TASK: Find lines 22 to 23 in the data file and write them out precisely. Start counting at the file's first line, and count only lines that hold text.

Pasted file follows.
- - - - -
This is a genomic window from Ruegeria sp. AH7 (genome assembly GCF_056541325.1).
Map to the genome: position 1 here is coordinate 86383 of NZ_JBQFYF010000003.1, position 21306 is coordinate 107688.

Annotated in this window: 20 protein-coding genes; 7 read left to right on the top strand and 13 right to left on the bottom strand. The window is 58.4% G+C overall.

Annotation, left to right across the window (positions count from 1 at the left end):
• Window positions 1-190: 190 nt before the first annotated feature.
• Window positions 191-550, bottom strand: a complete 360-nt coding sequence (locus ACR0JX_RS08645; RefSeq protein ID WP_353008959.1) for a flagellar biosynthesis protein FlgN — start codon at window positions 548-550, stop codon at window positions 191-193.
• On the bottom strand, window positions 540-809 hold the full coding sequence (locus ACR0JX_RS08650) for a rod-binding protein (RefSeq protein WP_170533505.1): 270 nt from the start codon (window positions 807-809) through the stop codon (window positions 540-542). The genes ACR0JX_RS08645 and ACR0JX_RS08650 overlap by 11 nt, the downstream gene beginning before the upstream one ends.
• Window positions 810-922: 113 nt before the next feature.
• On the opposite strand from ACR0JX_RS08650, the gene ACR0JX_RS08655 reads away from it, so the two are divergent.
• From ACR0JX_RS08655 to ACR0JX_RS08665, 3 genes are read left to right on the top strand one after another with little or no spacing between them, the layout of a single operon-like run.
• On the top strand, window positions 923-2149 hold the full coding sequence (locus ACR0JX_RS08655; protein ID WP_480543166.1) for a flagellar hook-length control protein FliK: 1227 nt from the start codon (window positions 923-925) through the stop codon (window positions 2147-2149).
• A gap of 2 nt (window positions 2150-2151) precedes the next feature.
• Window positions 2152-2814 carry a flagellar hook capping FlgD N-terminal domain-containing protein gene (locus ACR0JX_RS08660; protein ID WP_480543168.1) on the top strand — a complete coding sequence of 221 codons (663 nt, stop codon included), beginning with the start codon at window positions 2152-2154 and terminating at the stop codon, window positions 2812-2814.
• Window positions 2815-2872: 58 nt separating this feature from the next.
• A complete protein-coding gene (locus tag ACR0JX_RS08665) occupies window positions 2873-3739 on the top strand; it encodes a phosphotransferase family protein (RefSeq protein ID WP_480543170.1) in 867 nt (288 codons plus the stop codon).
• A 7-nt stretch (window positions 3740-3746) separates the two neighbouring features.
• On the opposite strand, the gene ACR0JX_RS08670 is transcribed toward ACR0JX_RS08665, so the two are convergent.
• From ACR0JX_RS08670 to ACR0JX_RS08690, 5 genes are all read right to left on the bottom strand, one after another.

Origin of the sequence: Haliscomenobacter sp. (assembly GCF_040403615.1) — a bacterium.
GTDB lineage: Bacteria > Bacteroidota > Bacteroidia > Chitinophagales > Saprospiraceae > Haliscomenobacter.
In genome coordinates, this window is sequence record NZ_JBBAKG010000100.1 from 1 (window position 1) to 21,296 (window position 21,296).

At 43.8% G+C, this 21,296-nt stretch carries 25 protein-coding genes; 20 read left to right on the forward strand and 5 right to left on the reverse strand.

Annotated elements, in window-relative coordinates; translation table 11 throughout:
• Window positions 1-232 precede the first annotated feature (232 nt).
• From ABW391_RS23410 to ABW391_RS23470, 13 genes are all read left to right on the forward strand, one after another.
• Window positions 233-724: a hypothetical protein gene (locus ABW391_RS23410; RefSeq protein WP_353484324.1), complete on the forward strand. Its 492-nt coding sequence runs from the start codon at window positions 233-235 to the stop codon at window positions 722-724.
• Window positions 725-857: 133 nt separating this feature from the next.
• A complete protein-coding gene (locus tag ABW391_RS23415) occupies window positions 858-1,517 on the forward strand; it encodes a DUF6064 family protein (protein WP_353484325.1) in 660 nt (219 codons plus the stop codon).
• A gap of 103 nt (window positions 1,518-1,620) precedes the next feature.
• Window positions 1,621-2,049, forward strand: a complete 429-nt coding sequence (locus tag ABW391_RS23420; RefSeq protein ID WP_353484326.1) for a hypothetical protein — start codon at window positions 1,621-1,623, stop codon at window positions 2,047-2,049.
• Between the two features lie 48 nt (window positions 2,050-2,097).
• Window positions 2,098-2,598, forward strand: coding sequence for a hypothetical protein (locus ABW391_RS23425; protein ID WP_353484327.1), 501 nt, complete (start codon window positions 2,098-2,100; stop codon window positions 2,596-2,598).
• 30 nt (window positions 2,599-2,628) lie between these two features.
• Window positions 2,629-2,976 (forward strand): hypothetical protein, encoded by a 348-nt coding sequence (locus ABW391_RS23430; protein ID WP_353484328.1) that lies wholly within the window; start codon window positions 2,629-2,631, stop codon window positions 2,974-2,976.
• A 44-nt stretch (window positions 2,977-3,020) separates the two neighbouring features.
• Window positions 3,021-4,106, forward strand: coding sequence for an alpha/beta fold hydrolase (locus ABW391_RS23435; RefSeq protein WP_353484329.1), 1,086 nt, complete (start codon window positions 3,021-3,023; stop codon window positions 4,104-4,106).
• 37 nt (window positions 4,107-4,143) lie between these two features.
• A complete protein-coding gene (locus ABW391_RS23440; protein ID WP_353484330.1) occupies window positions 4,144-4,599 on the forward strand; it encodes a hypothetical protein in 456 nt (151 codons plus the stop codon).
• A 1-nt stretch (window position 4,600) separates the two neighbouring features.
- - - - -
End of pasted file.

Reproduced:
At 43.8% G+C, this 21,296-nt stretch carries 25 protein-coding genes; 20 read left to right on the forward strand and 5 right to left on the reverse strand.

Annotated elements, in window-relative coordinates; translation table 11 throughout: